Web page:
Creeper is a teenager living on the streets of an alternate 1880’s New Orleans, often spending time near Les Grand Murs, the huge wall used as a airship dock in this world’s version of the Big Easy. Creeper has big dreams of being crew on one of those big airships, but to get a chance at that, Creeper is going to have to help the captain of one of those airships stop a plot to unleash a devastating weather weapon designed by a Haitian scientist and coveted by the Union, Confederacy and everyone else.
Welcome to the world of P Djeli Clark’s The Black God’s Drums.
Creeper makes for an appealing and strong protagonist. The book doesn’t really feel like YA story to me although it has some traditional elements of that. The youth of the character, the coming of age story, the relatively breezy pace, and the general tone do earmark it in that direction. There is plenty here for readers of all ages to sympathize and identify with her, as she learns to really understand her connection to the orisha, Oya, and her own other talents besides. Captain Ann-Marie, of the Midnight Robber, is every inch the steampunk airship captain that can and does serve as an exemplar and a role model for Creeper, and a character with her own agency in her own right. I wouldn’t mind a novella from *her* point of view.
The real richness of the novella is it is delight in invention, with an eye for creating a world that is rich for the potential for story and adventure. From the palpable existence of very active orishas, to an alternate history with a Confederacy, Haiti as a Caribbean power, and, naturally, airships, the world that Clark has created is a fascinating one that we only get a small short-novella taste of, but I want to read more of. The vision of New Orleans as a freeport where the Union, the Confederacy, Haiti and other powers all meet and trade, complete with extensive airship facilities is a compelling and fascinating one. There are hints that the world beyond what we see is similarly not the one we know, either, but really, Clark could tell many stories just in the North America and Caribbean around New Orleans. There is just simply a lot of canvas here for the author to unleash her protagonist and other characters upon.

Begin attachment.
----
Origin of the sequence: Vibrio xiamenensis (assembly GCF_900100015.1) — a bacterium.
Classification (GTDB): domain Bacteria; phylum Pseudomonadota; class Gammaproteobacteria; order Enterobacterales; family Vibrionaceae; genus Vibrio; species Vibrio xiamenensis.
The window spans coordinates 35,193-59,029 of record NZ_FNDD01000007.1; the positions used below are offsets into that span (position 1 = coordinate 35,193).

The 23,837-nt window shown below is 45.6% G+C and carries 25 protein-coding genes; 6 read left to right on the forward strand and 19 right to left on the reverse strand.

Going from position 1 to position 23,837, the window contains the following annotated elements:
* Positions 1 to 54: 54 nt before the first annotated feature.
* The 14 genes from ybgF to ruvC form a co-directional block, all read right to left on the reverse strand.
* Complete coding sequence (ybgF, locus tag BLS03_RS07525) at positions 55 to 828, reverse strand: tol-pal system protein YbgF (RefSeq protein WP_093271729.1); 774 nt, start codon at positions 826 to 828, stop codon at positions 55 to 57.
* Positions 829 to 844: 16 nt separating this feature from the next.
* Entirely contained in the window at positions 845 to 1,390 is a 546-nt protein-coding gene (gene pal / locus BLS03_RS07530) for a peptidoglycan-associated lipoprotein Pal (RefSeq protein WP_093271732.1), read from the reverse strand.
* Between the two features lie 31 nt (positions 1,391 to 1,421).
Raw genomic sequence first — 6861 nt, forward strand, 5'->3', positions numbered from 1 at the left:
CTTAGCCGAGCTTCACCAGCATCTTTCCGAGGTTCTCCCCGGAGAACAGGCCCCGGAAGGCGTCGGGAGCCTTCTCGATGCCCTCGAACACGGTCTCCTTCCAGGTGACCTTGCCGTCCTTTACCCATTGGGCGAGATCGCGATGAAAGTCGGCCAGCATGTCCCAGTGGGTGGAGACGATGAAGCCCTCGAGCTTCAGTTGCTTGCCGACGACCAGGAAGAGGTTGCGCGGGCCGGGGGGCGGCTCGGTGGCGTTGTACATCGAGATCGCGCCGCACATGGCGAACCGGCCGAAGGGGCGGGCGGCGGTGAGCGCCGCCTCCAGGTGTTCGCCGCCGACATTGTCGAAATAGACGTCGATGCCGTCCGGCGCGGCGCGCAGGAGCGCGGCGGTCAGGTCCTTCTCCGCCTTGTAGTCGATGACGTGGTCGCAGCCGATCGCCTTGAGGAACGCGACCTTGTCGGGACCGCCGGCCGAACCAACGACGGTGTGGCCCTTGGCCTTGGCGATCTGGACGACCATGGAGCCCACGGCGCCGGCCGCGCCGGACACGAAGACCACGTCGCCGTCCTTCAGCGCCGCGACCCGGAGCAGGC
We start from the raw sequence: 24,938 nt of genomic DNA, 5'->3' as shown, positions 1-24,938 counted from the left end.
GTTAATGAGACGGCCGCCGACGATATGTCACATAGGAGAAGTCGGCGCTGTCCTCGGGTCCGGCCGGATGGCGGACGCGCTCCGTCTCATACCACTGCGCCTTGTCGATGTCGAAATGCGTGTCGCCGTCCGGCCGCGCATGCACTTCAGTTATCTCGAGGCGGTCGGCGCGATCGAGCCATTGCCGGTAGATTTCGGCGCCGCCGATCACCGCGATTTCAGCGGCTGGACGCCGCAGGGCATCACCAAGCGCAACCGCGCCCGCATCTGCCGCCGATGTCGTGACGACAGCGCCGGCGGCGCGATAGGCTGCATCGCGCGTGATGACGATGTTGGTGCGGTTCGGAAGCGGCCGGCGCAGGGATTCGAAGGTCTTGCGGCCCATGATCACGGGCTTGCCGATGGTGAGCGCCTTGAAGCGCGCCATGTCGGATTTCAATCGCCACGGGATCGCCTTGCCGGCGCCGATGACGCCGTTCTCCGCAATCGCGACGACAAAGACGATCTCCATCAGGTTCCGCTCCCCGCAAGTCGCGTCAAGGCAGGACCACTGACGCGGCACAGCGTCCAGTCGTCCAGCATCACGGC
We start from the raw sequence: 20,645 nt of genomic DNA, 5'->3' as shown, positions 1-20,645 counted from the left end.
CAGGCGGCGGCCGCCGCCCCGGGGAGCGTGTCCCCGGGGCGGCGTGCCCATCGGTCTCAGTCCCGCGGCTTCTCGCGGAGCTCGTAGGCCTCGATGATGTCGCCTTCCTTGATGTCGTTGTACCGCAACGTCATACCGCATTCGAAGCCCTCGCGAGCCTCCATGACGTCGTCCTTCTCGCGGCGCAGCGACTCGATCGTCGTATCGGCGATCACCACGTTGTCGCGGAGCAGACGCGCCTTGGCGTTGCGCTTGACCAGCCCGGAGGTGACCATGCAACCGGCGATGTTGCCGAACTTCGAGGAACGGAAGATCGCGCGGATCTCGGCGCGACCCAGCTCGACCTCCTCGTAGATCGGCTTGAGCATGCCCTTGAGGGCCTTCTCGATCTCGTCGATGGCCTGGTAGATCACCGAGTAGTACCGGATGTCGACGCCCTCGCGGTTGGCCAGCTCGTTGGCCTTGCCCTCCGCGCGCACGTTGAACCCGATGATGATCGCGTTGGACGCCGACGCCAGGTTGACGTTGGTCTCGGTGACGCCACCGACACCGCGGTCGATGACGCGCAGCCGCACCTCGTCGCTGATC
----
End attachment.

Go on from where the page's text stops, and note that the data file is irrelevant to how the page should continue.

My major beef with the novella is that for the story it is trying to tell, which does have a sequel hook in the offing, is that it feels a little bit breezy and short for all that. The line by writing is very good, crisp and neat, and I was intrigued by that world we see. But for all of that, i think there could have been a little more meat on the bones of the story. While leaving a reader wanting and wishing for more is always a good hook for future stories and novels, it is more frustrating when it comes to the actual story being told. I wanted more “there there” on the story I was getting. It’s not a complicated or particularly twisted story, it is a clean and straight story that feels more like a long novelette than a pitifully short novella. I also am of the opinion that while short stories and novelettes can do “one thing”, by the time you get to novellas, having an additional subplot or two helps enrich the characters and the world. This novella is lacking in that regard
That said, I found the world depicted here to be an intriguing one, and if that sequel hook in this novella does pan out, the promise of this first novella can be completely fulfilled in a subsequent, and hopefully more substantial work.
Baseline Assessment 7/10
Bonuses : +1 for a stunning and immersive alternate world with a ton of potential.
Penalties : -1 for being far too breezy and short for the story being told
Nerd Coefficient: 7/10. An enjoyable experience, but not without its flaws
Reference: Clark, P. Djeli: The Black God’s Drums [Tor, 2018]
POSTED BY: Paul Weimer. Ubiquitous in Shadow, but I’m just this guy, you know? @princejvstin.